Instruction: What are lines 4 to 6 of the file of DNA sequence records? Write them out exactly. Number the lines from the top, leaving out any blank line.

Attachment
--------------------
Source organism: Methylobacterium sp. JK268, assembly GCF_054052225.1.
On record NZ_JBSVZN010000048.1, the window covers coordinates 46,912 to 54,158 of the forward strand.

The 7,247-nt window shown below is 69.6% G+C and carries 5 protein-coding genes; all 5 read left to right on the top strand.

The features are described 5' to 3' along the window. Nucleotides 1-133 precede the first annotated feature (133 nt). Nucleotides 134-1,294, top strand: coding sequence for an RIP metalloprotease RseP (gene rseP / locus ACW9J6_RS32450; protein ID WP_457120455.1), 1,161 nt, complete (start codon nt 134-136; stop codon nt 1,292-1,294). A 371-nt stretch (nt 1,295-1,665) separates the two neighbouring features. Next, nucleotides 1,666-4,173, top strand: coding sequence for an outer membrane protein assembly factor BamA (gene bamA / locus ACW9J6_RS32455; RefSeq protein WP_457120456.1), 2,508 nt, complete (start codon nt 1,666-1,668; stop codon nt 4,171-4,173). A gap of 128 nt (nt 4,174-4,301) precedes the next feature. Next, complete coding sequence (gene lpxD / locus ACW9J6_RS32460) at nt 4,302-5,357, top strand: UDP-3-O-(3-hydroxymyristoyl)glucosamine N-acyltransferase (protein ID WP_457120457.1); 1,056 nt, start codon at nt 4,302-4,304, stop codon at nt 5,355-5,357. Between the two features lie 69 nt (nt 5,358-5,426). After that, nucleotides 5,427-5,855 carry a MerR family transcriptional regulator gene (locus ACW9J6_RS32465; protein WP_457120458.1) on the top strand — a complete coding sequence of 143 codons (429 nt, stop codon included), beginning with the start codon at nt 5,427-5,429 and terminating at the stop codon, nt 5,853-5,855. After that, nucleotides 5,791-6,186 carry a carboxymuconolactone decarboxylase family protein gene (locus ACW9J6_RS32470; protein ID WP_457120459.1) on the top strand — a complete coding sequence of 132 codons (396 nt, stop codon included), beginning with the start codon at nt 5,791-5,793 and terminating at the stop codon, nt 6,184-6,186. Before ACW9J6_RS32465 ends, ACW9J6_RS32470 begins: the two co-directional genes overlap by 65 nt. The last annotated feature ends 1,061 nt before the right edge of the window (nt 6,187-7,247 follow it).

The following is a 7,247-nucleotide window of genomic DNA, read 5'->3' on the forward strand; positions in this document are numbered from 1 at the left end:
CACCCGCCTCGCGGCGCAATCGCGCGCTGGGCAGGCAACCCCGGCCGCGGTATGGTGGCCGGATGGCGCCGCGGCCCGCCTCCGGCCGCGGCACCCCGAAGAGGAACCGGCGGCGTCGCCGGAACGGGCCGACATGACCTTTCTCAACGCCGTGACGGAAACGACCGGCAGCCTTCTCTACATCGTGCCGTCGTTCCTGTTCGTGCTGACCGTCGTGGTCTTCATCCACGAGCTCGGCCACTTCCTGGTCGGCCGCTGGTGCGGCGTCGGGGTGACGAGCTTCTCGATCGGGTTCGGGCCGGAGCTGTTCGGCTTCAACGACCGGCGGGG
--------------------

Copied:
The features are described 5' to 3' along the window. Nucleotides 1-133 precede the first annotated feature (133 nt). Nucleotides 134-1,294, top strand: coding sequence for an RIP metalloprotease RseP (gene rseP / locus ACW9J6_RS32450; protein ID WP_457120455.1), 1,161 nt, complete (start codon nt 134-136; stop codon nt 1,292-1,294). A 371-nt stretch (nt 1,295-1,665) separates the two neighbouring features. Next, nucleotides 1,666-4,173, top strand: coding sequence for an outer membrane protein assembly factor BamA (gene bamA / locus ACW9J6_RS32455; RefSeq protein WP_457120456.1), 2,508 nt, complete (start codon nt 1,666-1,668; stop codon nt 4,171-4,173). A gap of 128 nt (nt 4,174-4,301) precedes the next feature. Next, complete coding sequence (gene lpxD / locus ACW9J6_RS32460) at nt 4,302-5,357, top strand: UDP-3-O-(3-hydroxymyristoyl)glucosamine N-acyltransferase (protein ID WP_457120457.1); 1,056 nt, start codon at nt 4,302-4,304, stop codon at nt 5,355-5,357. Between the two features lie 69 nt (nt 5,358-5,426). After that, nucleotides 5,427-5,855 carry a MerR family transcriptional regulator gene (locus ACW9J6_RS32465; protein WP_457120458.1) on the top strand — a complete coding sequence of 143 codons (429 nt, stop codon included), beginning with the start codon at nt 5,427-5,429 and terminating at the stop codon, nt 5,853-5,855. After that, nucleotides 5,791-6,186 carry a carboxymuconolactone decarboxylase family protein gene (locus ACW9J6_RS32470; protein ID WP_457120459.1) on the top strand — a complete coding sequence of 132 codons (396 nt, stop codon included), beginning with the start codon at nt 5,791-5,793 and terminating at the stop codon, nt 6,184-6,186. Before ACW9J6_RS32465 ends, ACW9J6_RS32470 begins: the two co-directional genes overlap by 65 nt. The last annotated feature ends 1,061 nt before the right edge of the window (nt 6,187-7,247 follow it).

The following is a 7,247-nucleotide window of genomic DNA, read 5'->3' on the forward strand; positions in this document are numbered from 1 at the left end:
CACCCGCCTCGCGGCGCAATCGCGCGCTGGGCAGGCAACCCCGGCCGCGGTATGGTGGCCGGATGGCGCCGCGGCCCGCCTCCGGCCGCGGCACCCCGAAGAGGAACCGGCGGCGTCGCCGGAACGGGCCGACATGACCTTTCTCAACGCCGTGACGGAAACGACCGGCAGCCTTCTCTACATCGTGCCGTCGTTCCTGTTCGTGCTGACCGTCGTGGTCTTCATCCACGAGCTCGGCCACTTCCTGGTCGGCCGCTGGTGCGGCGTCGGGGTGACGAGCTTCTCGATCGGGTTCGGGCCGGAGCTGTTCGGCTTCAACGACCGGCGGGG